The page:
Students Will Learn:

  • How to model their user population with a persona, an artificial person, which makes it easier to grasp who their users actually are.
  • How to interview users to understand their needs and wants, and to express these in the form of user stories.
  • How to make low-fidelity mockups layouts of apps and websites using sketching tools
  • How to test low-fidelity mockups on users, and incorporate their feedback into better designs
  • How to choose and configure telemetry to collect information on actual user behavior, and to analyze that behavior to improve your app
  • How to analyze the impact of security requirements on user behavior, and the user behavior’s impact on the required security environment


This class is aimed primarily at developers, designers, architects, and their managers. It also works extremely well with inter-disciplinary teams, including marketing and operations, each function providing its own perspective on the UX process.


Three days

Outline for User Experience Training

Day 1

0. Introduction: Why Software Sucks, and Why It Doesn’t Have To, and Shouldn’t

1. Who

Lecture:  The fundamental principle of all user experience design is understanding WHO the users really are – not  who you wish they were or hope they’ll somehow morph into.  We'll discuss methods of user research. Understanding your user population works best with an artificial person called a persona. We will study the elements of personas and how they work together. We'll examine how to update personas and user data with each agile sprint.
Lab: Develop personas representing your user population. Present them to the class for critique.

2. What

Lecture: We now work on on interviewing users to determine their needs, and expressing these needs in the form of stories. We’ll study the concept of stories, the hallmarks of good ones. Even if you already use stories for development, the user stories that we will generate and refine today are more detailed and user-oriented than those typically used in an agile backlog.  We'll examine how stories change and are refined with each agile sprint.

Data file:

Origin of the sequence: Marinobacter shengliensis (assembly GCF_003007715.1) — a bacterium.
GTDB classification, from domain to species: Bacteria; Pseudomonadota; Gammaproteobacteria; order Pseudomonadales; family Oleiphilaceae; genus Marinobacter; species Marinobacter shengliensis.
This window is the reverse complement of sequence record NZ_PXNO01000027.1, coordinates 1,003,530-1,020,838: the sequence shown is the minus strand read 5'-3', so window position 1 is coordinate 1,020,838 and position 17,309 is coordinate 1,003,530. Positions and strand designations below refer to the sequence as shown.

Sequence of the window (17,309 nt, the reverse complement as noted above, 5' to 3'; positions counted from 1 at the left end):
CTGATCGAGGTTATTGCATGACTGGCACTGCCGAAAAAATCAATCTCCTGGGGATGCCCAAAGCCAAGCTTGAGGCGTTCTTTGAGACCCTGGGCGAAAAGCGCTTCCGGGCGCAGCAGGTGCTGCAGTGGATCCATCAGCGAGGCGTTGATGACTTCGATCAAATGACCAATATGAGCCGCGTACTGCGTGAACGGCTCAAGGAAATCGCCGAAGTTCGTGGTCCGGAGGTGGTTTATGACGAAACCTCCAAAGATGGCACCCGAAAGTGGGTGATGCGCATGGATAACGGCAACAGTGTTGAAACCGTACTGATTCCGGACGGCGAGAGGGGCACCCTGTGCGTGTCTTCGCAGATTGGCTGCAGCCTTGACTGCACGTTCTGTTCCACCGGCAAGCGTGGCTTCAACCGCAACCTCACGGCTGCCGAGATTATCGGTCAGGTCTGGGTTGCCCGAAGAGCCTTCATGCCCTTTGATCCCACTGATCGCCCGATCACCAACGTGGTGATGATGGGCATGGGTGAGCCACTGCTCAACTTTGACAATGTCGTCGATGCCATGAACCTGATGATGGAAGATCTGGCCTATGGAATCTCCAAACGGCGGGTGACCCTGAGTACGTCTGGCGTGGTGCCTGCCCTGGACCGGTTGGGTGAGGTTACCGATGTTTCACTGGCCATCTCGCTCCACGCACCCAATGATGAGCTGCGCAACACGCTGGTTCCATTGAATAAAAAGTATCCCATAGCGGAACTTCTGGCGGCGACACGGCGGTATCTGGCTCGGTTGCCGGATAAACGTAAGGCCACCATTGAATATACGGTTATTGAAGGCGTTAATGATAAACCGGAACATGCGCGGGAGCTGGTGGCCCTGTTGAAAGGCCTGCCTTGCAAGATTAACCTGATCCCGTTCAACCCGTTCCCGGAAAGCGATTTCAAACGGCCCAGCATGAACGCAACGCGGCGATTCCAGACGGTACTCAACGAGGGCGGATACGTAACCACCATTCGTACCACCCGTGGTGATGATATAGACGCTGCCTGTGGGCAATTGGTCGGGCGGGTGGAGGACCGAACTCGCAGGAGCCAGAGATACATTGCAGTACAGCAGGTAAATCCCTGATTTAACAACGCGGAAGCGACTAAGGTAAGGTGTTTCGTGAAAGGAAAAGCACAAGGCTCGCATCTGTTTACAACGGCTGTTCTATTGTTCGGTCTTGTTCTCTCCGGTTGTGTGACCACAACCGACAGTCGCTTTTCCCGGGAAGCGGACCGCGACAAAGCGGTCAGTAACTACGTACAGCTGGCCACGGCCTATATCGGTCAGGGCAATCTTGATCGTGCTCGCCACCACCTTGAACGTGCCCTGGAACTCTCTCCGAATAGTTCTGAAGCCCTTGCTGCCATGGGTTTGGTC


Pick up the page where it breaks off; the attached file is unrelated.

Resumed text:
Lab: Quickly interview actual users or role-playing students. Select the two most important needs. Generate a story for each. Present them to the class for critique.

Day 2

3. How

Lecture: We will discuss the principles of UX sketches and prototypes, and the need for fast, cheap iteration in the early stages of the project. We’ll learn how to use the Balsamiq mock-up editor to quickly produce screens and storyboards.  This is a key portion of the agile sprint, so we'll learn how to prepare iterate them quickly and generate feed-forward for the next sprint.

Lab: Produce mock-ups sketches for the stories we did in the previous lesson.  Present them to the class for critique.

4. Try It Out:

Lecture: We’d discuss the principles of usability testing, and the items that contribute to its success or failure. We’ll cover the selection of test users and the writing of test scripts, the actual test runs, and the debriefing afterwards. This is also a key portion of the agile sprint, so we'll learn how to prepare iterate them quickly and generate feed-forward for the next sprint.

Lab:  We’ll set up an in-house lab and actually run a usability test on a quick prototype. Class will then critique the operation.

Day 3

5. Telemetry

Lecture:  We’ll discuss the needs of monitoring users' actual behavior, rather than what they can remember or are willing to admit to. We’ll cover the selection of a telemetry framework, the types of actions to monitor, and the design decisions we can make based on them.  We'll discuss the conclusions that can and can't be drawn from the data that we collect, and the feed-forward of data into the agile stream.

Lab: Produce telemetry plan for our own applications. Present them to the class for critique. Implement in simple example if there is time.  

6. Security

Lecture: We’ll discuss the impact of security effort on users, and users’ behaviors in response to required security effort. We’ll introduce the concept of the “hassle budget”, the amount of overhead that users will tolerate, and the sorts of workarounds that they’ll do when they feel it is exceeded. We’ll examine ways of spending this hassle budget wisely.  As always, we'll discuss feeding the data that we collect into future agile streams.

Lab:  Examine actual security requirements of our application. Consider ways in which users’ hassle budget is being spent, see if we can improve it. Present them to the class for critique.

7. Students’ Choice

Lecture and Lab: Topics requested by the students based on their experiences in the class